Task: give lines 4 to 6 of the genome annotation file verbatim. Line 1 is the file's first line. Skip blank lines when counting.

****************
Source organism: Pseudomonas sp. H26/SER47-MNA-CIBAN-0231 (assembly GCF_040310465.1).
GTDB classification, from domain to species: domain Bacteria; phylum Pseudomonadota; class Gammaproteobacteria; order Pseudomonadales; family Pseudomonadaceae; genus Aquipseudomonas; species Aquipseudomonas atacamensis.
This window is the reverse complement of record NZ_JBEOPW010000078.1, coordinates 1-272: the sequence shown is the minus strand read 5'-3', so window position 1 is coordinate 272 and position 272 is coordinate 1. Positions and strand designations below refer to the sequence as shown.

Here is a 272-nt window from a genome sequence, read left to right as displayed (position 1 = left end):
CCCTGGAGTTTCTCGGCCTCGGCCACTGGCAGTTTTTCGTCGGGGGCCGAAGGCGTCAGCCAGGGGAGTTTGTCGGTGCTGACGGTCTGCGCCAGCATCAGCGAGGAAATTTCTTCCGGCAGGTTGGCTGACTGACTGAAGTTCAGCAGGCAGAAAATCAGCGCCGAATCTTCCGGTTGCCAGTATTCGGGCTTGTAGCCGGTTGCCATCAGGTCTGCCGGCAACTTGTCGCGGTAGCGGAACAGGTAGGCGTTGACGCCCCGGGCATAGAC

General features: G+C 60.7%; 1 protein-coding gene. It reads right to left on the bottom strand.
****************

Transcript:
Here is a 272-nt window from a genome sequence, read left to right as displayed (position 1 = left end):
CCCTGGAGTTTCTCGGCCTCGGCCACTGGCAGTTTTTCGTCGGGGGCCGAAGGCGTCAGCCAGGGGAGTTTGTCGGTGCTGACGGTCTGCGCCAGCATCAGCGAGGAAATTTCTTCCGGCAGGTTGGCTGACTGACTGAAGTTCAGCAGGCAGAAAATCAGCGCCGAATCTTCCGGTTGCCAGTATTCGGGCTTGTAGCCGGTTGCCATCAGGTCTGCCGGCAACTTGTCGCGGTAGCGGAACAGGTAGGCGTTGACGCCCCGGGCATAGAC

General features: G+C 60.7%; 1 protein-coding gene. It reads right to left on the bottom strand.